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The injustice that is officiating LeBron James

The injustice that is officiating LeBron James

It may sound odd, but LeBron James is experiencing a career resurgence at the age of 32. He is averaging 28.2 points, 8.0 rebounds, and 8.6 assists per game. MVP-level numbers at first glance, but a closer look reveals just how well James has been playing. He has never shot the ball better, as his FG% is 58.7%, and his 3PT% is an incredible 43%.

His numbers would be even better if he weren’t averaging a career-low in one important category; free throw attempts. Despite taking the second-most shots from within five feet of the basket (nine per game), James ranks 17th in the NBA in free throws taken per game, with just 5.5. Compare those stats with the Bucks’ Giannis Antetokounmpo, who leads the league in shots within five feet with 10.8, and also leads in free throws taken per game with 9.7.

LeBron James

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Although their field goal attempts are similar, Antetokounmpo is getting to the line far more than James. One is 6’8” 250 lbs, the other, 6’11” 222 lbs. Based on these numbers, it’s easy to understand why James is frustrated with the lack of fouls called when he’s driving to the basket. On November 28th, in a game against the Miami Heat, James missed a shot in the third quarter, and proceeded to argue with a referee, as he thought he was fouled. The referee, Kane Fitzgerald, gave James a technical foul and then ejected him, the first time in James’ 1,000+ game career that he was ejected.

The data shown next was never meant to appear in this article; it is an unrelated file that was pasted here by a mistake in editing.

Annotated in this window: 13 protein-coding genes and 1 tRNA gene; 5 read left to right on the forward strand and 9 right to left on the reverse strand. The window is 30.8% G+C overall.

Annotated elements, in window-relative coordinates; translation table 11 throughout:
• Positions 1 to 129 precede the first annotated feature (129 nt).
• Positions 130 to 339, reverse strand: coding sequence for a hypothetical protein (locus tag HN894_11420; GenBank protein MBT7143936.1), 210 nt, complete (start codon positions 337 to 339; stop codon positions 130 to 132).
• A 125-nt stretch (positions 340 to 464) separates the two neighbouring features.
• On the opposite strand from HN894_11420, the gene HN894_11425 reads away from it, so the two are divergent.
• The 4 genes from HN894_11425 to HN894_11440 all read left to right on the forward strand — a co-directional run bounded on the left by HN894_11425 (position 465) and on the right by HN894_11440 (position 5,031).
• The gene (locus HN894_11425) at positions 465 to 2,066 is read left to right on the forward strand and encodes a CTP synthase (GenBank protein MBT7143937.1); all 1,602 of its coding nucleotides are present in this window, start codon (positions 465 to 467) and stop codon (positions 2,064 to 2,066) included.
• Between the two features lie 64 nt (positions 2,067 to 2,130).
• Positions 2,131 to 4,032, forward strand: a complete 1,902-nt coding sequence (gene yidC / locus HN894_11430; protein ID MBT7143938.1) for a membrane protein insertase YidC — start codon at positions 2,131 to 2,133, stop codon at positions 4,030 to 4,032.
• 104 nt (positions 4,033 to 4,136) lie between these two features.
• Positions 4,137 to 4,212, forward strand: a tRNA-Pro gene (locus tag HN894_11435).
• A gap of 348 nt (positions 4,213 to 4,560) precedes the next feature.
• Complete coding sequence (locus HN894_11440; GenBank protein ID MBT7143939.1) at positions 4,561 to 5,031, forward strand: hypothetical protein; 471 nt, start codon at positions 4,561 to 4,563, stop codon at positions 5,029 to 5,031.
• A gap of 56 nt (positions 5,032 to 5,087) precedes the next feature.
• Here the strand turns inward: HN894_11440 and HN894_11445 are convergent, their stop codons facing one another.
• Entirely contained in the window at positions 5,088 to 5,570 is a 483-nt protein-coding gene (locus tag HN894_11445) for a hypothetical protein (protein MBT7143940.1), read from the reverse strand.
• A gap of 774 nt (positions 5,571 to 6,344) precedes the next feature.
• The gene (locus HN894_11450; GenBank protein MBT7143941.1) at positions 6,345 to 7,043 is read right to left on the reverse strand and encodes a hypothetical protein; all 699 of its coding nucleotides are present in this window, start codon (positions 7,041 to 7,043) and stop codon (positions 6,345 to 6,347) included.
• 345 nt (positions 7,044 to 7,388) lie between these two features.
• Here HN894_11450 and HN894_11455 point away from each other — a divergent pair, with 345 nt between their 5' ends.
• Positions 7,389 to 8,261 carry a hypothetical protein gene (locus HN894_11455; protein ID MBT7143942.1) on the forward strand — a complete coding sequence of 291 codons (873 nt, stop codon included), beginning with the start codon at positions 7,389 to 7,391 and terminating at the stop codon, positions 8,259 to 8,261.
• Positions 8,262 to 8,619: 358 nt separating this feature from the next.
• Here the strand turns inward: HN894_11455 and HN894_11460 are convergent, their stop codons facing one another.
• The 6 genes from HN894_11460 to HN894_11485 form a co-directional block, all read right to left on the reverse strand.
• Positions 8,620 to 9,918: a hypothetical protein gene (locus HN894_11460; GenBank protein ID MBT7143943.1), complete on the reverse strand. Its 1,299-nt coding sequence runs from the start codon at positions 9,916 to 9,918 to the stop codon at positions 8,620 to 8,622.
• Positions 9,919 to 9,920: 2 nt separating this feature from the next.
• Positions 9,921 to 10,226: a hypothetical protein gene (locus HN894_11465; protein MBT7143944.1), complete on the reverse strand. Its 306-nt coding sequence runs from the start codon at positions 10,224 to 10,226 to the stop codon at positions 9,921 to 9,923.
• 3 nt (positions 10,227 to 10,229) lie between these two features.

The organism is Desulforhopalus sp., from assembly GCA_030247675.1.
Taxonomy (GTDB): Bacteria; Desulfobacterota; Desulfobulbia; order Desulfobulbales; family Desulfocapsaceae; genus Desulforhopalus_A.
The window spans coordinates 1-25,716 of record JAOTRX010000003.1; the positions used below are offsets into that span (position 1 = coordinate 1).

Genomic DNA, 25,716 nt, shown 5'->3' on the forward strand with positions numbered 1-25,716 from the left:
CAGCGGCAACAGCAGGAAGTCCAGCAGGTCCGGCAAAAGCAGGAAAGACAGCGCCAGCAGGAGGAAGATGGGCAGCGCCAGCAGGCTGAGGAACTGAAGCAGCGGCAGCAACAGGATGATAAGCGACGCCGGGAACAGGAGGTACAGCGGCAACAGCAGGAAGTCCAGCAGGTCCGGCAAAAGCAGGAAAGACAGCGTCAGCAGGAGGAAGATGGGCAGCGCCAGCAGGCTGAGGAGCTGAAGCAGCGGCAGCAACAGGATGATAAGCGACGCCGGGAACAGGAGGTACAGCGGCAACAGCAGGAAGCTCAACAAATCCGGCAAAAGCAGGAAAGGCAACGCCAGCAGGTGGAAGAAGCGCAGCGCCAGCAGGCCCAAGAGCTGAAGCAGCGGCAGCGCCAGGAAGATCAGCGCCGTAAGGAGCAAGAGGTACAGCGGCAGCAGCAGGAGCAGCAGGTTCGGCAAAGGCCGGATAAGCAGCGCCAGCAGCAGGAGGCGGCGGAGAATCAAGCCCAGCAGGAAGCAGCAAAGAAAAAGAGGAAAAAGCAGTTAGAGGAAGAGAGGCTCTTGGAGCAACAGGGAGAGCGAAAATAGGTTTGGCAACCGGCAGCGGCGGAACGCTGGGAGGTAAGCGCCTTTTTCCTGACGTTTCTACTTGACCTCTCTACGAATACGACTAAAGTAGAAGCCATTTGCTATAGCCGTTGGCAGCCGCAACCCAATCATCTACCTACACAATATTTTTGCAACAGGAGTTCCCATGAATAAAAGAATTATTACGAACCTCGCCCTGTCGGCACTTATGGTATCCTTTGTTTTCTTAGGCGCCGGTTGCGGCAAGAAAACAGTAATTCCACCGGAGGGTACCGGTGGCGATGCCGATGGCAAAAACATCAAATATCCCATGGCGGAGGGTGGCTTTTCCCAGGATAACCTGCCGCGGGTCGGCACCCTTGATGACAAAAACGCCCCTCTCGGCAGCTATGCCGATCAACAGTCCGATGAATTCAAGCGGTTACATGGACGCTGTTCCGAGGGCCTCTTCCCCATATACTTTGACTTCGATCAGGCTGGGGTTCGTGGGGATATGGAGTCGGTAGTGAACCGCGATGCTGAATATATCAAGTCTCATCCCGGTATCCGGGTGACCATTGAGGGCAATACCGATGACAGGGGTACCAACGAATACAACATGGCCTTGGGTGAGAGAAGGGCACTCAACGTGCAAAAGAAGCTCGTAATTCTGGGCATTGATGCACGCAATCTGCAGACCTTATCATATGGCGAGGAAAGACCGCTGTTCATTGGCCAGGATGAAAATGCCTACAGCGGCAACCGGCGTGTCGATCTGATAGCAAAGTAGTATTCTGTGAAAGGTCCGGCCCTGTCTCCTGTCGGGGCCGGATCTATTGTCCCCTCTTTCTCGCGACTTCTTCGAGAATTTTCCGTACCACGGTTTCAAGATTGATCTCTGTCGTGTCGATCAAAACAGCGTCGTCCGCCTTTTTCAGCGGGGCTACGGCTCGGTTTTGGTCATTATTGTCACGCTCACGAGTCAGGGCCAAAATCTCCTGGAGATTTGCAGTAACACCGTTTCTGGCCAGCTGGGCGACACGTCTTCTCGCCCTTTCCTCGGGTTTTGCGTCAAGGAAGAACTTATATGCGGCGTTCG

James has a reputation as a “flopper” on defense, but offensively, it’s quite the opposite. Rather than avoiding contact, James meets it head-on. He is one of the most physically powerful players in the history of the NBA, and because of his proven track record, it’s almost expected that he’ll manage to score, even with contact. Just watching him absorb contact is easily taken for granted. Other players realize this, and understand that they can get away with more contact on James than on a different player.

LeBron James

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Take this foul by Atlanta’s DeAndre’ Bembry for instance. James is put in a headlock by Bembry while in the air; this foul was reviewed by the officiating crew and was ultimately kept a common foul, with no additional punishment for Bembry.

James Harden is an example of a player who intentionally looks for contact to draw fouls. He is adept at pump faking a defender into jumping, and then leaning into them. Harden ranks 27th in the league in interior shots taken, but second in free throw attempts per game. James could change his game to draw more fouls, but why would he? His physicality is one of the most important aspects of his game, and is what will allow him to remain effective as he ages.

LeBron James

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As frustrating as the lack of calls may be for James and Cavs fans alike, it’s highly unlikely anything will change. James will continue to be robbed of calls, but he will also continue to dominate. Such is the price to pay for greatness.